Let’s say your best friend was visiting the area and you wanted to show them the best time ever. Where would you take them? Give us a little itinerary – say it was a week long trip, where would you eat, drink, visit, hang out, etc.
There are soooo many good places to get food in the city. We’d for sure have to go to Simply Wholesome on Slauson for organic smoothies and some really good chicken and seafood patties, across the street to New Orleans Snoballs for some WILD shaved ice, Dulan’s Soul Food Kitchen on Manchester, and The Coffee Company for the best brunch around. We’d hang out at the Slauson Swapmeet and get some gold hoops and chains, go shopping on melrose and check out some nice streetwear and upcoming brands, hit Venice with some friends and ride bikes, and end the day at a nice studios with music, friends, and drinks. Who else deserves some credit and recognition?
First off, I wanna shout out my amazing friend Aminah Falaah of Mimi’s Magic Moss. She sells top notch sea moss and is the reason I even got this interview in the first place. One of the most genuine, kindhearted, and focused people I know in this lifetime, she’s always looking out for me with my music so its only right that I give her credit first. Second, I’d like to shout Fourth Eye Tribe, an artist creative agency currently based in Los Angeles and founded in New Orleans. Fourth Eye has my utmost thanks and gratitude for aiding me in releasing my latest album titled “PNM, Vol. 1”, out now on all musical streaming services/platforms, as well as teaching me different things about music and work as an artist that will aid me in my journey in being the best artist I can be.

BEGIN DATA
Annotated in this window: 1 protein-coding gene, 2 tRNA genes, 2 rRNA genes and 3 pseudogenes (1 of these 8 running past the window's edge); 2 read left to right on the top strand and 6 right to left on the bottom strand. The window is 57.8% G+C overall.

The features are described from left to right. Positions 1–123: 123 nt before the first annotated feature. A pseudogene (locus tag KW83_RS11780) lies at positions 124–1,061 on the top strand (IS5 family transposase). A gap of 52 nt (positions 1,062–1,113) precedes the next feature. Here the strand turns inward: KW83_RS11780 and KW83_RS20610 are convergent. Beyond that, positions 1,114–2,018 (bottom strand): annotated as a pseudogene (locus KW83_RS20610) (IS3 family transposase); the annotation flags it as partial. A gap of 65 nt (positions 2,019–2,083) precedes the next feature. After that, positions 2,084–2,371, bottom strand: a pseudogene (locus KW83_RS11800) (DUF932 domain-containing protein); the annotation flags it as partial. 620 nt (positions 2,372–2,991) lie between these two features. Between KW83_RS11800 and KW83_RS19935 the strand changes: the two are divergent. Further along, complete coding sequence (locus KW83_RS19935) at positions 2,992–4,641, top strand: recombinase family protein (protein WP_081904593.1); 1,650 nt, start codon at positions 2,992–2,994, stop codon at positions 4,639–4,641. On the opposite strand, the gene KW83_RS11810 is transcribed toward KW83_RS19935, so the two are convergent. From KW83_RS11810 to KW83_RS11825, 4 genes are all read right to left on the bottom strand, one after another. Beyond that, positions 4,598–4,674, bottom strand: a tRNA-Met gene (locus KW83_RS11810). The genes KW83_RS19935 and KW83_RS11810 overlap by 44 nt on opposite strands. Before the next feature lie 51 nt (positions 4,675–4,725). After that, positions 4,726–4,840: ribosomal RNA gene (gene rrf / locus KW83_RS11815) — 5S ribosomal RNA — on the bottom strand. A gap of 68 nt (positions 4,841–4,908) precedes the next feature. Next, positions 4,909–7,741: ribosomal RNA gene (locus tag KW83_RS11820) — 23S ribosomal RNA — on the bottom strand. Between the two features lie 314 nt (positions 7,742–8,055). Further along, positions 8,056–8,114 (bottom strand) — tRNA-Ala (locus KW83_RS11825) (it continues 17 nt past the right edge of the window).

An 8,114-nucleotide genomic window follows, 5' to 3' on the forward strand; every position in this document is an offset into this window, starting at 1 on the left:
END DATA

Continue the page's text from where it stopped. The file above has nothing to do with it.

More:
Jayden Gillespie of Uni-Colors Entertainment instagram: @unicolorsentertainment www.unicolorsent.com Bruce Powers of FourthEyeTribe instagram: @bybrucepowers square.site/book/LFFDHMDYTQ8KP/by-bruce-photography Drafton Scott instagram: @draft0n Shingi Kamunyo of SightsbyShingi instagram: @sightsbyshingi linktr.ee/shingi Leyla Mikre instagram: @saintmikre youtube.com/leylafromthe818 Sophia Liv instagram: @sphialiv firstname.lastname@example.org